And how’s this for future tech? It could even be used as a lie detector.

“Optionally, the electronic skin tattoo can further include a galvanic skin response detector to detect skin resistance of a user,” the 10-page document reads. “It is contemplated that a user that may be nervous or engaging in speaking falsehoods may exhibit different galvanic skin response than a more confident, truth telling individual.”

“Galvanic” is a reference to the way some surfaces, even skin, conduct electricity.

Google explains mystery barge

In images attached to the filing, the tattoo appears to be between a postage stamp and a Band-Aid in size. The filing says that in addition to sticking via an adhesive to the throat, the tattoo could go on a collar or a band around the user’s neck.

Other possible uses include making both incoming and outgoing audio clearer. That could mean anything from making smartphone conversations clearer in a crowded room to being able to listen to music without earphones.

And we can’t quite figure out the use case for this one, but: “the electronic tattoo can also be applied to an animal as well.”

Digital tattoos and mind-reading headphones

With Google Glass, the company has moved to be at the forefront of the rapidly emerging trend in wearable tech. Glass is a wearable computer with a smartphone-like display that lets users text, browse the Web, take photos and run other apps, all hands free.

The latest version rolling out to field testers includes an ear bud, in response to complaints from some that the first version’s bone-conduction sound system didn’t work well. It’s not hard to envision the throat tattoo as an eventual answer to that complaint.

Other wearable tech either on the market or the horizon includes smartwatches from Samsung and Sony, with Google, Apple and Microsoft expected to join the fray soon.

A Motorola spokesman said the company has no comment about the patent filing at this time.

YouTube faces backlash for Google+ integration

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Posted by plates55 - November 13, 2013 at 2:24 pm

Categories: Google   Tags: , , , , , , ,

AT&T to Sell the Pebble Smartwatch Starting September 27th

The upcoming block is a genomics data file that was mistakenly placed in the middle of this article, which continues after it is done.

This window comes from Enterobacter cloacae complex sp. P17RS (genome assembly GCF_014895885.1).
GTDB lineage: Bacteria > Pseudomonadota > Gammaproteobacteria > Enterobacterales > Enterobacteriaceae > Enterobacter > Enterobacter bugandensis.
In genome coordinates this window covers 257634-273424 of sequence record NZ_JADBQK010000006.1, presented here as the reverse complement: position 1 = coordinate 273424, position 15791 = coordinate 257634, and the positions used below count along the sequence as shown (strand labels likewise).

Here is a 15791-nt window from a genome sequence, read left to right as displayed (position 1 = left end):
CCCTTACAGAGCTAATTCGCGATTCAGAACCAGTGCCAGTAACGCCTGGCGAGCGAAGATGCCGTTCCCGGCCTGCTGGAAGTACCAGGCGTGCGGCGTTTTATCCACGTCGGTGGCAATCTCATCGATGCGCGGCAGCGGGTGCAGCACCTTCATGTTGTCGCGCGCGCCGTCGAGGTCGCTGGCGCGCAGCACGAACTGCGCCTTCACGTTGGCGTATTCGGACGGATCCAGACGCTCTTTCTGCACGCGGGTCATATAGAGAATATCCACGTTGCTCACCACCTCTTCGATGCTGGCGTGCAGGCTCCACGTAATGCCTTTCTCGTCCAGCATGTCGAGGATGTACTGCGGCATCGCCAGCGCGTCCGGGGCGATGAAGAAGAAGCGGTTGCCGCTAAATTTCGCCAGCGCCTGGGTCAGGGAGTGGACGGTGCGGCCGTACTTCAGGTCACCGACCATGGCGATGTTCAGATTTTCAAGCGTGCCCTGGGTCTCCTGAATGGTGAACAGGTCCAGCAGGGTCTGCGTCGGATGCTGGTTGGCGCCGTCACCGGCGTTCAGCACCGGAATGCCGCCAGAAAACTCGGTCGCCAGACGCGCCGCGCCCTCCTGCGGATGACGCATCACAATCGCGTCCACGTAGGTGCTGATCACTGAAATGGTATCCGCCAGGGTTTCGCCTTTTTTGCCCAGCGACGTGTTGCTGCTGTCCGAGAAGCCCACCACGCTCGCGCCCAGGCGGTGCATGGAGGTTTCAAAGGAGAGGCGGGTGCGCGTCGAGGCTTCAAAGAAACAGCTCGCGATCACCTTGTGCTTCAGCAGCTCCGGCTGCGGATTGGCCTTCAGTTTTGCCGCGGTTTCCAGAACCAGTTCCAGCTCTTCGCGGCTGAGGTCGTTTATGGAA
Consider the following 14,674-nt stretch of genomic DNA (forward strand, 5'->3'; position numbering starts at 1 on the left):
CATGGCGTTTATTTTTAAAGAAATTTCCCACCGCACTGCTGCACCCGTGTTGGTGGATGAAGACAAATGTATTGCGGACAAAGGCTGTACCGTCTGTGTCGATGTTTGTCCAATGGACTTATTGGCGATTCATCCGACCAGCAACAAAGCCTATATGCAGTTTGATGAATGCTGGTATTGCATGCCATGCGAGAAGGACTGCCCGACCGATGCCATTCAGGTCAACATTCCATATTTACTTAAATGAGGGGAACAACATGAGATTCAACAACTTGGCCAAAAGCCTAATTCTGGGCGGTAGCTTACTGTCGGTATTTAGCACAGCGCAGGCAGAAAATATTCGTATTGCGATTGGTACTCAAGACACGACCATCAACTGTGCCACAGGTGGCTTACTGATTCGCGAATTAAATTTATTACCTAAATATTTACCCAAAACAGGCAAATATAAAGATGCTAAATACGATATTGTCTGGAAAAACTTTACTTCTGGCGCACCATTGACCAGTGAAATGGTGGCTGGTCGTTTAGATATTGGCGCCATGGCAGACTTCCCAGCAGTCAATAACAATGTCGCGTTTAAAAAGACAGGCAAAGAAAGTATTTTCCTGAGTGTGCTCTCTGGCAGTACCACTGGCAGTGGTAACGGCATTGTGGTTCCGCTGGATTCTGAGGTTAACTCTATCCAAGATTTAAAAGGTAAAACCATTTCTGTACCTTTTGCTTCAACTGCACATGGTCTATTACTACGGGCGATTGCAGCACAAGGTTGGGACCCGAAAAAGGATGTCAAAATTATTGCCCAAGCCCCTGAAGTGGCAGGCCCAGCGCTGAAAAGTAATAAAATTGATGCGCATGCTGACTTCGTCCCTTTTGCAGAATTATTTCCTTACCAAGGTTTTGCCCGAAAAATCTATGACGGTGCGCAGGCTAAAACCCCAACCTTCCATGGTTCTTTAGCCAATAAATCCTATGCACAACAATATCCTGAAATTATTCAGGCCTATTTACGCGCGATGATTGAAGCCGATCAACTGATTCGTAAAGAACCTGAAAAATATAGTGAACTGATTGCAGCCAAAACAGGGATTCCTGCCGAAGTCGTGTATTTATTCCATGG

AT&T has announced that it will begin selling the Pebble smartwatch starting September 27th.

It’s time to rethink what a watch can be. As the most successful KickStarter campaign to date, the Pebble smartwatch extends control of your iOS or Android smartphone while giving you options to customize with apps for an active lifestyle.  Beginning September 27, AT&T customers can purchase the Pebble for $150 at and in select retail stores with broader availability expected in October.

The Pebble smartwatch is a customizable, Bluetooth enabled smartwatch that wirelessly connects to your smartphone. Call alerts, emails, and text notifications all appear on the Pebble as they arrive to your phone. No need to pull out your smartphone to see who is trying to get your attention. Perfect for runners, cyclists, golfers or anyone with a busy or active lifestyle, the e-paper display makes the watch incredibly easy to read whether indoors or outside and it’s water resistant to boot. Users can also download applications onto their Pebble from a host of third party developers.

“As the exclusive carrier for the hot new Pebble smartwatch, this innovative device adds to AT&T’s extensive lineup of industry leading accessories for today’s connected world,” said Michael Cowan, Director, Accessory Portfolio, AT&T Mobility. “This smartwatch is fun, practical, and easy to use. It is simple to see why people have been clamoring to get their hands on it.”

● Press a button to change the watchface to fit your personal style. Download new watchfaces and applications, or design your own through existing third party sites.
● Great line-up of pre-loaded and downloadable apps perfect for runners, cyclists, golfers or those who are just busy.
● Music is only a click away. Play, pause, or skip tracks on your phone with simple controls on Pebble. Glance down at your watch to see the artist and the track name that is playing without missing a beat.
● Custom notifications keep you informed without being a distraction. Incoming caller ID, calendar alerts, social media messages, weather alerts and more.
Rechargeable battery can last up to seven days.
● Water resistant rated 5ATM.

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Posted by plates55 - September 25, 2013 at 2:41 pm